Thursday, 9 January 2014

Creditary Economics

Blogger Ref Link

The following was excerpted, with minor editing, from an article written by the British economist Geoffrey Gardiner for the Post-Keynesian discussion group.  It offers a valuable insight into the nature of money and credit.
The first principle of creditary economics is that the division of labor and the practice of granting credit were born as Siamese twins.  Once division takes place, the worker inevitably finds himself producing and supplying not for immediate reward, but in expectation of something in the future.  He grants trade credit willy-nilly, even if he is part of a command economy.  The word credit is Latin for "he trusts" or "he believes," and that is precisely what the producer does when he is a member of a society that has divided labor up.  He produces, and he trusts he will get something back.  There is an implied promise either by individuals or by the group that he will get something adequate.
A promise to supply in the future some specified thing is of necessity a store of value, and a store of value can serve as a medium of exchange.  Debts can be monetized, which means their use as a means of exchange is facilitated.  The oldest way of doing this was the tally stick, replaced by the Bill of Exchange when paper became cheap.  All media of exchange are debts, but not all debts can be used as media of exchange.  For that purpose they have to be assignable without consent.
Government debts are a very popular means of exchange, and they gave rise to the state theory of money.  That theory is broadly true, but like all good rules it has exceptions.  If the state does not provide a money system, the public will do it for itself, and for much of history the Bill of Exchange has fulfilled that purpose.
Although coins and notes are government debts, they are debts the government has no wish, indeed no intention, of honoring.  The British £20 note actually has written on it "I promise to pay the bearer the sum of twenty pounds," and is signed by the chief cashier of the Bank of England.  But if you take the note to the chief cashier and demand payment you only receive another twenty-pound note in exchange.  Adam Smith noted this phenomenon.  He remarked that the man with a sovereign was like a man who held a Bill of Exchange on every trader in his locality.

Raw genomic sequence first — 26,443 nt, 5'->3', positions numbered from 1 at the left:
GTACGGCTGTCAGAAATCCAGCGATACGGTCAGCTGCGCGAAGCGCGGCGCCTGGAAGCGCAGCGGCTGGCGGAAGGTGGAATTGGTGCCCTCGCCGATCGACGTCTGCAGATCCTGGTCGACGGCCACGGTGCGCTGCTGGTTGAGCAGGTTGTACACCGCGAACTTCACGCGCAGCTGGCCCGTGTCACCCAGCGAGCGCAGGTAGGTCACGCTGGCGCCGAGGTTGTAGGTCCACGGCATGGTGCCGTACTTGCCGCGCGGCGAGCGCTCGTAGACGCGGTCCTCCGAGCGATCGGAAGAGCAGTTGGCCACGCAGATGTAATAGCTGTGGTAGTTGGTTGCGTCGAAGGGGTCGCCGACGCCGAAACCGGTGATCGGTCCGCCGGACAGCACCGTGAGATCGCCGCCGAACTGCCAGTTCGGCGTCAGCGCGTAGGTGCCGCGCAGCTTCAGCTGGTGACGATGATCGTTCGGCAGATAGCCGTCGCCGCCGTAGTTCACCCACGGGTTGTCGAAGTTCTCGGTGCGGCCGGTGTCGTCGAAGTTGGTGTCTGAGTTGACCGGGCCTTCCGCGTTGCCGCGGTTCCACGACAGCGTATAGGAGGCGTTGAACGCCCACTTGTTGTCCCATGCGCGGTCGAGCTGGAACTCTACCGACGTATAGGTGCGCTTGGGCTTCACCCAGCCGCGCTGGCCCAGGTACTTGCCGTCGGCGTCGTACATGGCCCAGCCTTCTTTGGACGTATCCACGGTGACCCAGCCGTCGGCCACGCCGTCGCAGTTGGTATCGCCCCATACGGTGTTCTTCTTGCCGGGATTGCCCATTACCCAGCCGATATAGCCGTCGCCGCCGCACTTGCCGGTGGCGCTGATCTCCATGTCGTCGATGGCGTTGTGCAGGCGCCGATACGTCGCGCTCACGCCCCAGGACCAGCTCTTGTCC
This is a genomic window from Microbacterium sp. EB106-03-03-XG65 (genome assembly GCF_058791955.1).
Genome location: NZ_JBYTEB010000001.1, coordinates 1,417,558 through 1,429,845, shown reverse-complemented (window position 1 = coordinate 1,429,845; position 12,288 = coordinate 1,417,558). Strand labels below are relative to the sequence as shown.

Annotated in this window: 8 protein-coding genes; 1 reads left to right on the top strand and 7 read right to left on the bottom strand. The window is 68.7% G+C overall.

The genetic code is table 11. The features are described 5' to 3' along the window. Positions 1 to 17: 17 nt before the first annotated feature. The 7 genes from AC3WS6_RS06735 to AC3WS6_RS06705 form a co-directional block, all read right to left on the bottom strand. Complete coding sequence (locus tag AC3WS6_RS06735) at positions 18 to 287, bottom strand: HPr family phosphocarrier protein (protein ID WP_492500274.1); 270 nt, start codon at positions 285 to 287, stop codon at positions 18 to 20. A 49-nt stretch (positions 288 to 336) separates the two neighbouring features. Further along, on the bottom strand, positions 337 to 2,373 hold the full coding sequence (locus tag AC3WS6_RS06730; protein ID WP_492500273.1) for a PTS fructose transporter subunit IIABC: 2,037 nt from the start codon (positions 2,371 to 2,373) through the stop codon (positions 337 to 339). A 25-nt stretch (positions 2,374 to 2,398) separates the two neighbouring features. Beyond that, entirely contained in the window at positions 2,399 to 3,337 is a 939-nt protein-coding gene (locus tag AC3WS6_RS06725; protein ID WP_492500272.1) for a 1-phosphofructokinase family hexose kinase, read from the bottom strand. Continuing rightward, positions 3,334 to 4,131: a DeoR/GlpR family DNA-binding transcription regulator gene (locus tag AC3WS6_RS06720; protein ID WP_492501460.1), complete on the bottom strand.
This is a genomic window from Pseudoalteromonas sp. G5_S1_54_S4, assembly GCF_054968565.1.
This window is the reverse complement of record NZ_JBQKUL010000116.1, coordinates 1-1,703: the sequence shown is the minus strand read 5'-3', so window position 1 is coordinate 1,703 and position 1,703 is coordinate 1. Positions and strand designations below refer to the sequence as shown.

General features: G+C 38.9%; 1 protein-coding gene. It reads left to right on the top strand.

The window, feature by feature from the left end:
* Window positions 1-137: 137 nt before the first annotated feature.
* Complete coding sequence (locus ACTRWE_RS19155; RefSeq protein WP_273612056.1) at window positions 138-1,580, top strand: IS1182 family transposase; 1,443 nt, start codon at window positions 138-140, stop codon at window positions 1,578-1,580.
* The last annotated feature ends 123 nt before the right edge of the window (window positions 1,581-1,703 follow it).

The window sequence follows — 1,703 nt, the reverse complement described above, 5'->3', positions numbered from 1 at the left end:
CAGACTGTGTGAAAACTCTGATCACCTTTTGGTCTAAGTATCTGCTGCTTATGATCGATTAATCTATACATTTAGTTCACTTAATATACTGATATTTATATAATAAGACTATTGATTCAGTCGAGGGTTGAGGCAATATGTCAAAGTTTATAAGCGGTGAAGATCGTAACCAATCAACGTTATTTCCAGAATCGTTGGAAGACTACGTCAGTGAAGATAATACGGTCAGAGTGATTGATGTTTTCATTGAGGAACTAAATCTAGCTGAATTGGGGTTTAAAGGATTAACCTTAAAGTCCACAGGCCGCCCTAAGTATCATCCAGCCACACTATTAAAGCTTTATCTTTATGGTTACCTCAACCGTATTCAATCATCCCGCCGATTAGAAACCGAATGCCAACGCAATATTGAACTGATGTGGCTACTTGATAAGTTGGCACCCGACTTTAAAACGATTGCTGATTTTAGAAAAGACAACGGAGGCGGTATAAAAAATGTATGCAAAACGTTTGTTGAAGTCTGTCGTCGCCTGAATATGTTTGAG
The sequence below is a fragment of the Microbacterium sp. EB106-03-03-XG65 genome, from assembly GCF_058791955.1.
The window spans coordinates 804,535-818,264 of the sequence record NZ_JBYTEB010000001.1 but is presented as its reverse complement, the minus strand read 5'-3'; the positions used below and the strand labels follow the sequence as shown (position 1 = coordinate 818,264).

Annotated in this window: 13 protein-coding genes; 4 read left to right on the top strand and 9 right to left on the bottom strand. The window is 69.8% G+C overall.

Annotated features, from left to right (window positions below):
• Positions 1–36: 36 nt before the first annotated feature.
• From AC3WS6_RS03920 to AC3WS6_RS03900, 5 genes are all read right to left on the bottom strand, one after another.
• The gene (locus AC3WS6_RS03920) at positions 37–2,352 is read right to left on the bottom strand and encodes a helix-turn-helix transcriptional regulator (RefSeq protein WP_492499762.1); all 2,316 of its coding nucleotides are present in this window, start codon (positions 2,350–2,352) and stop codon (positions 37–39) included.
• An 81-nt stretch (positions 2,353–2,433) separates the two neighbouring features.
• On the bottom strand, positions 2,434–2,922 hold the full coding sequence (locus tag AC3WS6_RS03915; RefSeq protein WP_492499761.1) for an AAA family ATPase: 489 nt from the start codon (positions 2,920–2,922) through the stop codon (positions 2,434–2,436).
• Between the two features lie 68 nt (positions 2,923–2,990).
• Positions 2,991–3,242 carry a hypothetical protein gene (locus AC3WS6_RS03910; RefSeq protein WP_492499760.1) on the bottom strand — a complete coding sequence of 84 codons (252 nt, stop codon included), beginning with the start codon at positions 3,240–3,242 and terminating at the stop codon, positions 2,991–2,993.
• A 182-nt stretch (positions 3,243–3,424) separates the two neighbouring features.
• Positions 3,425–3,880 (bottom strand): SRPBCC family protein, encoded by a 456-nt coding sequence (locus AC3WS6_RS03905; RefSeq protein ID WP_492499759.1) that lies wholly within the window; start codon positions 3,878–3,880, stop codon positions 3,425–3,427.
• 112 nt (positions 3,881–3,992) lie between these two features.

Coins can be described as anonymous debt tokens or equivalently as anonymous credit tokens.  Originally a debt had a named creditor and a named debtor.  With the invention of coins, both the creditor and the debtor became anonymous.  The holder of a coin is a person who has provided goods and services greater than he has consumed, and the coin represents the difference between the two.  So he is a creditor of society.  The debtor is anyone who recognizes the debt by supplying goods in return for the coin.
Nowadays the bank note is in the same category.  It too is an anonymous debt token even though it looks like a state debt, and even though the Bank of England religiously keeps assets to the same value as the note issue to back them.
Since any debt can be monetized, it follows that monetary economists are remiss in concentrating their attention only on the debts that have been monetized in the form of bank deposits.  Creditary economists teach that all credit is important.  We call bank deposits the intermediated credit supply, and the rest is the non-intermediated credit supply.
The ability of banks to allow borrowers to create new credit is limited by the capital base of the bank.  The belief that it is limited by reserve requirements is a popular myth.  The Basel Accord's requirements regarding capital adequacy ratios are vital.  But they are not all powerful in view of the ease with which debts can be switched out of the intermediated category.  In the modern jargon, they can be securitized.
A failure to pay a debt can have a multiplier effect, causing more failures.  The granting of new credit can have a multiplier effect, as the new debt can be used to create secondary debt.  That is, the money created can be lent again and again until it is destroyed by being used to reduce debt.
Every act of lending by a bank automatically creates the deposits that will balance it.  Therefore every act of real investment that is financed by newly created credit automatically creates the savings to fund it.  The way to encourage real investment is to create a favorable environment for it, not by encouraging saving.

Next Article         Home (How Money Works site)

No comments:

Post a Comment